March 23, 2006

 Navigation

   Home Page

 News & Features

   News

 Columns & Opinions

   Publisher's Note

   Boomers

   Pinings

   Longshots

   Techie

 Pop Culture

   Film

   TV

   Books
   Video Games
   CD Reviews

 Living

   Food

   Wine

   Beer
   Grazing Guide

 Music

   Articles

   Music Roundup

   Live Music/DJs

   MP3 & Podcasts

   Bandmates

 Arts

   Theater

   Art

 Find A Hippo

   Manchester

   Nashua

 Classifieds

   View Classified Ads

   Place a Classified Ad

 Advertising

   Advertising

   Rates

 Contact Us

   Hippo Staff

   How to Reach The Hippo

 Past Issues

   Browse by Cover


V for Vendetta (R)
reviewed by Amy Diaz

The Wachowski brothers remind us that they can, in fact, make a decent movie even if it does feature a bit of politics and philosophy with V for Vendetta, the dizzily fun action movie with lots of extravagantly fireworks-accented explosions and vigilante ass-kicking.

Nothing gets across a political idea quite like the bombing of national landmarks choreographed to the “1812 Overture” and bedazzled with pretty fireworks, some of which sparkle out the letter “V.” Beat that with a city-square protest and a letter in The Nation.

Of course, the characters of V for Vendetta have more to protest than your average lefty. In a Britain of the not-too-distant future, a deadly virus has given the government an excuse to give in to fascism — persecuting immigrants, Muslims, homosexuals and others not getting with the Anglican authoritarian program. Having convinced the public that they are at constant risk of terrorist attack, the government imposes strict curfews and dispatches a small army of thugs to see that the public pays heed to the rules. The assistant at a government-controlled (though, what isn’t?) television station, Evey (Natalie Portman) finds herself out after curfew one night and runs into a trio of these deputized bullies. They back her into a dark corner and threaten all sorts of evil but are interrupted in their attack by the sudden appearance of V (Hugo Weaving), a caped figure in a Guy Fawkes mask. He makes quick work of these men with the six-packs of knives he conceals on either leg. As a thank-you to her savior, Evey accompanies him to a rooftop where they watch his elaborately staged destruction of the Old Bailey. Though the government tries to cover the next day and say the demolition was officially scheduled, V himself hijacks the airwaves and broadcasts a message to his fellow Britons explaining that he blew up the Old Bailey and he plans to blow up Parliament exactly one year later (Nov. 5, Guy Fawkes Day).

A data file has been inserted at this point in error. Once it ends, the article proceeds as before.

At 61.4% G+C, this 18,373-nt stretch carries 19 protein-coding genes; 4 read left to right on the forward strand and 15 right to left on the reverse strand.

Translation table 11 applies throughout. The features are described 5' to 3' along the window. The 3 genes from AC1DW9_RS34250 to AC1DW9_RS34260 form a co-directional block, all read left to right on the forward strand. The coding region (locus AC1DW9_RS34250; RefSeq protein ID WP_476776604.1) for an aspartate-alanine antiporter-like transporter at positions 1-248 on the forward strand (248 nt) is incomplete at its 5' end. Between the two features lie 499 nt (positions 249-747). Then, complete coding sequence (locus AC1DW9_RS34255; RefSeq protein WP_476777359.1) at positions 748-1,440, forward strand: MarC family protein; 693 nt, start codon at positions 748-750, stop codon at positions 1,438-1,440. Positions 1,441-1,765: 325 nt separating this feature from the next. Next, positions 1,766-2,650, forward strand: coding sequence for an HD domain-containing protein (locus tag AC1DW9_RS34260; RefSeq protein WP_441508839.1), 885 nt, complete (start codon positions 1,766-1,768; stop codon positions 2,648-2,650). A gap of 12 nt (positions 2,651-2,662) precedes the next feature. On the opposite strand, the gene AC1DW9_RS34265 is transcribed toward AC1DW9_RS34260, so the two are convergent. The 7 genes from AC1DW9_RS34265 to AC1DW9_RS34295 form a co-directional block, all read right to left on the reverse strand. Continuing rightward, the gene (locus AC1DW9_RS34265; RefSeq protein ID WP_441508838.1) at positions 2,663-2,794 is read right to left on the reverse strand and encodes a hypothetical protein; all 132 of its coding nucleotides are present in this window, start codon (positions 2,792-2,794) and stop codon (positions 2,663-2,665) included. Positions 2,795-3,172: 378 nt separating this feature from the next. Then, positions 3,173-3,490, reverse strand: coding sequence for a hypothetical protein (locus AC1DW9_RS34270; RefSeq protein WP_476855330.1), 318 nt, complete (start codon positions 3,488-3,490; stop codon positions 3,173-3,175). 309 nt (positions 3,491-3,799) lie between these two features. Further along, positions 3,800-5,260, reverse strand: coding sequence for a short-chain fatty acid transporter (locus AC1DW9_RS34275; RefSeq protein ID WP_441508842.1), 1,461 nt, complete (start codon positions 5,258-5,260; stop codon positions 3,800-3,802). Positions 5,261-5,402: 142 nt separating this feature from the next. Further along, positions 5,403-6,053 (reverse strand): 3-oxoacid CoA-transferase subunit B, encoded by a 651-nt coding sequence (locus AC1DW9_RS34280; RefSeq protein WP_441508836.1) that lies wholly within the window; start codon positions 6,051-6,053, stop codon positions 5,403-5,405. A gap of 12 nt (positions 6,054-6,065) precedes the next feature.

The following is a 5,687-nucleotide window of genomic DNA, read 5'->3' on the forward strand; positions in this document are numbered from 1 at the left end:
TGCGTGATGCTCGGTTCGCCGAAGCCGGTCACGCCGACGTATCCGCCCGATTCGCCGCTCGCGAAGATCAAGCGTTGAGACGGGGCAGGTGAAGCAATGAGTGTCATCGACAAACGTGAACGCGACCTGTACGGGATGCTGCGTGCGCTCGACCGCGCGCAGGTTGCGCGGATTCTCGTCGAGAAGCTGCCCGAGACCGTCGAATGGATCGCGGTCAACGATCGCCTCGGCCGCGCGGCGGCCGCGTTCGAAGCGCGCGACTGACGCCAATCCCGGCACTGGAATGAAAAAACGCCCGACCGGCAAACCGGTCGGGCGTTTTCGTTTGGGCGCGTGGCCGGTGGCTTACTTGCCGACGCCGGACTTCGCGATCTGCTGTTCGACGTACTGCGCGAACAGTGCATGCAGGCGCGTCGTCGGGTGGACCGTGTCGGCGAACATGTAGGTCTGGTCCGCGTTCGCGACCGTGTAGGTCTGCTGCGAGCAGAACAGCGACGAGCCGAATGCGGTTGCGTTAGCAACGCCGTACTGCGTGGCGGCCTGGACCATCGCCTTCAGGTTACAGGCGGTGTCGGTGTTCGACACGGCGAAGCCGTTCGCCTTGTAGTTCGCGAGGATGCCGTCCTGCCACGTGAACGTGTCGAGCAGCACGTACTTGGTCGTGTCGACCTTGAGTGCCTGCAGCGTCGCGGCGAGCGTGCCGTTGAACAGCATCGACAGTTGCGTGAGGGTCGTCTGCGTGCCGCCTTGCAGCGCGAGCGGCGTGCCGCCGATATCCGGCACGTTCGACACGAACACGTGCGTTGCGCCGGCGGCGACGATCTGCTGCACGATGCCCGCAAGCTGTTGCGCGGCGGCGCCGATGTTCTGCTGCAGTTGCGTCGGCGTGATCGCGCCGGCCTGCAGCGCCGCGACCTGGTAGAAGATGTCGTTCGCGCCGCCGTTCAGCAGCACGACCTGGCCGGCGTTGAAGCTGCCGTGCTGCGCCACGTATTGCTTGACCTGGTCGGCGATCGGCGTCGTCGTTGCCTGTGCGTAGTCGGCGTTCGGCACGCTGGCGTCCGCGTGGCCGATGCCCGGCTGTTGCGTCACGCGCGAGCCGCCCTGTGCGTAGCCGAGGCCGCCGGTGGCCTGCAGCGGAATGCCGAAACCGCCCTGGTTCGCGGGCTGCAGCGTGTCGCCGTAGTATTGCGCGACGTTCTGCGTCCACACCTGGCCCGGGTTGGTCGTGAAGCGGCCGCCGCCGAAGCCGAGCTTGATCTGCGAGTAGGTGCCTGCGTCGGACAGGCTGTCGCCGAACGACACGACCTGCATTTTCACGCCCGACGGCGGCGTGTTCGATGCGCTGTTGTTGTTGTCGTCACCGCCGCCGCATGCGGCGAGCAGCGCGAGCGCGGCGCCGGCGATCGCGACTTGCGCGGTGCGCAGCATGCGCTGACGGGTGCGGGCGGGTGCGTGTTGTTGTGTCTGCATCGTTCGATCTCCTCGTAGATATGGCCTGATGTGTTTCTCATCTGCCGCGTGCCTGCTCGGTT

To get that TV time, V briefly holds hostage the crew at Evey’s TV station. During his escape, he is nearly captured by a member of the government’s security force (which was already at the station in an attempt to find Evey, who they believed might be connected to the bombing). Just as the cop closes in, however, Evey repays V’s rescue by macing the cop so both she and V can escape. V takes Evey in but Evey is a very reluctant revolutionary and she eventually escapes, ending up in a government prison where she undergoes all sorts of torture, has her head shaved and slowly learns not to fear her government anymore.

Because, really, once a girl goes bald, what’s left to fear?

The movie begins with the Bailey bang and promises us more blowin’ up at the end but it’s all the showy in-between violence that ensures you won’t get bored even when V launches into the occasional speech on citizenship (seems the Wachowskis can’t resist using Weaving, the former Agent Smith, to do a little philosophizing but only once — predictably, during someone’s death scene — does the speechifying try our patience). John Hurt, who plays dictator Adam Sutler, is a cheap Hitler knockoff but his giant, usually televised, head and his Gestapo-ish advisers serve as entertaining villains who are giddily hateable. Serving as the surrogate for the British public (and as a source of back-story exposition), Stephen Fry plays a detective who slowly learns the horrors that his government has committed with a respectable lack of the ham that could have overtaken the role.

There are some problems with the blow-up-the-government-to-save-it philosophies of V and you could easily argue that V is more anarchist than vigilante of the people. Also, a fan of swashbuckling movies and The Count of Monte Cristo, V is also sort of a fire bug who delights in his violence and his overly complicated schemes.

But, rather than poke holes in the giddy explosion movie where V is constantly able to defeat groups of armed government goons with nothing but knives and panache, I choose to take my fun where I can get it and there is plenty of kaboom-punctuated fun here. Portman, light though her role is, puts enough fire into Evey to make us forget the pale paper doll of the second and third Star Wars movies. Weaving gives every line, even the silly ones, a smoky silky delivery. And even the Matrix-ish swishes that follow each swing of one of V’s blades still create enough of a wow-cool effect to keep the action fresh.. B+


Comments? Thoughts? Discuss this article and more at hippoflea.com